I’ve always had a real affinity with water. Perhaps it’s because I spent the first few moments of my life underwater (water birth!). And while many began 2020 (remember that time, when we were full of hope for a new year, a new decade?) dancing, watching fireworks illuminate the sky, I woke up early and headed out to a lake. Standing at the edge of the water, I shivered in the cold morning air, breathing deeply as I worked my way up to taking the plunge.
In warmer weather, my self-control when it comes to submerging myself is limited. As a kid, I have a vivid memory of trailing behind my family on a beach, allowing myself to drop further and further behind, before dashing off into the waves, fully clothed in jeans and a jumper. The following very soggy and very uncomfortable 3-hour drive home was well worth the experience.
Yet despite this, it wasn’t until I moved to Berlin in 2017 that I started swimming in lakes and rivers, and I’ll tell you what, it’s bloody brilliant to finish a dip and not be covered in chlorine or salt!
Of course, I’m not the first person to harp on about the beauty and benefits of immersing yourself in cool water whilst surrounded by greenery. I won’t quote Byron, Keats, Coleridge – the great Romantic poets who saw wild swimming as an antidote to big-city life – and I won’t bore you with statistics on how the practise can strengthen your immune system, reduce stress and boost cognitive function.
I’ve always found solace in submersion… After a summer heartbreak, a stint on the sands out at Wannsee help soothe my heart.
What I will tell you is that, whatever I’ve had going on in my life, I’ve always found solace in submersion. My dip at the start of the year was almost a symbolic cleansing of the stresses that had accompanied me throughout the last year. I’d burnt out (amongst other things) and – after a few minutes in the ice-cold water – I emerged, my skin buzzing with electricity and feeling more alive than I had in months. After a summer heartbreak, a stint on the sands out at Wannsee helped soothe my heart. The first thing I did when lockdown eased? Drove to a secluded lake and just swam in silence, appreciating every single sound.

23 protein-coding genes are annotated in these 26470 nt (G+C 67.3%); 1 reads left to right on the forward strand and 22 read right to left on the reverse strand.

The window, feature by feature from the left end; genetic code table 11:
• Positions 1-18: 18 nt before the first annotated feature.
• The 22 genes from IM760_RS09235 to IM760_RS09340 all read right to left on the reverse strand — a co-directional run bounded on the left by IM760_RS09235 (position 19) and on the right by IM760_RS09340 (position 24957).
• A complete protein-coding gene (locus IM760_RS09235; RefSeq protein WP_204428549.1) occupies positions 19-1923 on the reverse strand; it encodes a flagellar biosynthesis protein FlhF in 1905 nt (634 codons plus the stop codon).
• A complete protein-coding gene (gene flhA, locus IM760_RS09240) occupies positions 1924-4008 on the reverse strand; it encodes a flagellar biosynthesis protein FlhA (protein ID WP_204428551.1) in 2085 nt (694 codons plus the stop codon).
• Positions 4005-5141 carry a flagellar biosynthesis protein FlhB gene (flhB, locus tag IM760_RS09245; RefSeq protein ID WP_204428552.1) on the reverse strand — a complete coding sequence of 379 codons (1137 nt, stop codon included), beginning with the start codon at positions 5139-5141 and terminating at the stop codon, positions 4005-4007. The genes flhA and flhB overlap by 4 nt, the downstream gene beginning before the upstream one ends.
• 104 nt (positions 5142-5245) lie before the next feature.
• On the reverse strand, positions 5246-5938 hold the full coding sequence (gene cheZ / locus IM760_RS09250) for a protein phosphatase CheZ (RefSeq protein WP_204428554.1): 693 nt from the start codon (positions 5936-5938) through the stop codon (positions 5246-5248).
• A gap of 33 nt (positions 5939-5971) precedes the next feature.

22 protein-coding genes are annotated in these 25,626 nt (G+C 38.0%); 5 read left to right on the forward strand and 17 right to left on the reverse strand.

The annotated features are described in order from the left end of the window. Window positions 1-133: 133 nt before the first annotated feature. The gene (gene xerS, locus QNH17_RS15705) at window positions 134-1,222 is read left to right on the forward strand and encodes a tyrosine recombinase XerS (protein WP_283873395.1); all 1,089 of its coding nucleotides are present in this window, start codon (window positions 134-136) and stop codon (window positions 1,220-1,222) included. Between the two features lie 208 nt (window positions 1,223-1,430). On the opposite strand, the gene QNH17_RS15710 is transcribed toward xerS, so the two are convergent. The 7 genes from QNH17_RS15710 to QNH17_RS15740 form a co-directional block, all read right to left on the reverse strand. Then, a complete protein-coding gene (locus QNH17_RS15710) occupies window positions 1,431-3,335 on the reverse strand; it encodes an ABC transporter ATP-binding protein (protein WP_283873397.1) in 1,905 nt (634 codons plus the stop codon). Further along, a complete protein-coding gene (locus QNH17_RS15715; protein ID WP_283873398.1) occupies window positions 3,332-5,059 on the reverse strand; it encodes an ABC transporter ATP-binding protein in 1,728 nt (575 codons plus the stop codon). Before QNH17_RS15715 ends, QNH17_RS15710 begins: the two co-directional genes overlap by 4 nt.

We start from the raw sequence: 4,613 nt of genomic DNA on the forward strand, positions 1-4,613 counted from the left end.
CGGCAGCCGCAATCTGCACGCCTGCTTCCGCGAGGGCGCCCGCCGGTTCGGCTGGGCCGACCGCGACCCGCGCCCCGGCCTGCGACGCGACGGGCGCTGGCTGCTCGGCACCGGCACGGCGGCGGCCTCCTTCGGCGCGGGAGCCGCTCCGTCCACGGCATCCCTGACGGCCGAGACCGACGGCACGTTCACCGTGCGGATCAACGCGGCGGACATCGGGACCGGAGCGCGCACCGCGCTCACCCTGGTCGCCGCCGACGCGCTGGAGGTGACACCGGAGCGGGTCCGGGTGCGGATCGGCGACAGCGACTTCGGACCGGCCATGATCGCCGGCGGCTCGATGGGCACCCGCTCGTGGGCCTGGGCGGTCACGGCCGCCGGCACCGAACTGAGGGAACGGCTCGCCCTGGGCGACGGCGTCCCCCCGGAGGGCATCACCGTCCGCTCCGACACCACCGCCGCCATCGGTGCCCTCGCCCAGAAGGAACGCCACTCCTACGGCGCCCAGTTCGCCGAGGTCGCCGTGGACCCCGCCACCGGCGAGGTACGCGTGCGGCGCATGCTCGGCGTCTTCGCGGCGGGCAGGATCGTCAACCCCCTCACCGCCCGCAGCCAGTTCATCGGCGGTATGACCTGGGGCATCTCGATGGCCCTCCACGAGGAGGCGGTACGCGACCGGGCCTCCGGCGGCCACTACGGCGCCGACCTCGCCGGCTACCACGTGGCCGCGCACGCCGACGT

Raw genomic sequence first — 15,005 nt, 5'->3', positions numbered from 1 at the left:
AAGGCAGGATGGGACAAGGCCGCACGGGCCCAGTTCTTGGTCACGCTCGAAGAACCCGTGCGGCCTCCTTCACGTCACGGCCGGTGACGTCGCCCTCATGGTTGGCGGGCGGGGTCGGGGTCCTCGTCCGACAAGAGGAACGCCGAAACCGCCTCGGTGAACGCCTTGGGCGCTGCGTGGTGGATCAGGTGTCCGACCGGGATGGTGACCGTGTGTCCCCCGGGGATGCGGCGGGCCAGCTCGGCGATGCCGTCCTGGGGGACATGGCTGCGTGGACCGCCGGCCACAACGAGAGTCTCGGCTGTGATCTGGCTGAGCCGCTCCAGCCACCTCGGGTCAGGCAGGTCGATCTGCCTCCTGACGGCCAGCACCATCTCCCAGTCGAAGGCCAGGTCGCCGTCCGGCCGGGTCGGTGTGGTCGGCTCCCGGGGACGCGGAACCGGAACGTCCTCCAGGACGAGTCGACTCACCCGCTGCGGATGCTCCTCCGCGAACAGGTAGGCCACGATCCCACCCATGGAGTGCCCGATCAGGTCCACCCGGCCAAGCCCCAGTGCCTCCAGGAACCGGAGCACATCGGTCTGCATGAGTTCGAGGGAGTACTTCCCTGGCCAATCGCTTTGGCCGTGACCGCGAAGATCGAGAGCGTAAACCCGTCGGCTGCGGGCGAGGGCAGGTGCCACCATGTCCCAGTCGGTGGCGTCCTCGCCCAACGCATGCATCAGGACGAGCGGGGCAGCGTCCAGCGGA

Perhaps the effects have something to do with experiencing the sublime: realising we’re just a small part of a much greater planet. Or perhaps it’s just because I’m a wild swimming addict. Though if I am, I’m not alone, as one of the things I get asked about the most is “Where can I go for a peaceful swim?”.
In my last column, I shared some of my favourite lakes, but here are a few more that I escape to when I need to unwind.
This is Sacrower See’s beautiful next-door neighbour. There are some great secluded swimming spots, and a view of a rather striking manor house.
Getting there: Catch the S7 or Regionalbahn out to Potsdam, from where it’s a short tram ride away, otherwise, it’s a 45-minute drive from central Berlin.
Come here early in the day, stroll through the pine trees and rent a rowing boat from which you can slip into the water. It’s bliss.
Getting there: If you’re going by public transport, you should bring your bike. Take the Regionalbahn to Strausberg, and then cycle from there. Alternatively, it’s just over an hour’s drive.
Großer Stechliner See
From Berlin, this is a bit of a trek, but well worth it due to the crystal clear water and lack of crowds.
Getting there: To be honest, you have to drive, and it takes a little under 2 hours.
This smaller lake is surrounded by forest and has a peaceful Strandbad with a huge jetty, great for jumping off!
Getting there: With public transport, it’s a train-bus combination (train to Bernau, bus to Biesenthal, Wukensee). If you’re feeling brave, you can cycle in 2 hours, alternatively, it’s an hour’s drive.
My New Year’s plunge spot: this glacial lake is just around the corner, and it’s my favourite after-work hangout thanks to its beach bar and occasional bonfire. It does get crowded in the summer, to be fair, but is surrounded by greenery and one of your best bets if you don’t want to venture too far.
Getting there: This one is easy by bike (it’s found on the outskirts of Wedding)! But otherwise, you can get there by bus, the TXL to Beusselstraße for example, train or tram, or drive and park nearby.
Wild swimming 101
A lot of this stuff is common sense, but it’s still worth bearing in mind, especially if you head out alone.
Be careful of undercurrents: A few weeks ago I went stand-up paddleboarding at Großdöllner See, and as I went through a narrow section of the lake, the current really overwhelmed me and it took a lot of energy to push through.
Make sure you can get out easily: It’s all well and good jumping into the water, but just make sure there’s somewhere you can easily get out again.
Don’t swim in stagnant (or generally dirty) water: if there’s a build-up of scum on the surface, it’s not worth going in. There are a few online resources such as this official site where you can check out the water quality of lakes throughout Brandenburg.
Emily McDonnell is our German travel expert. For more inspiration and travel tips, check out her travel club The Staycation Collection.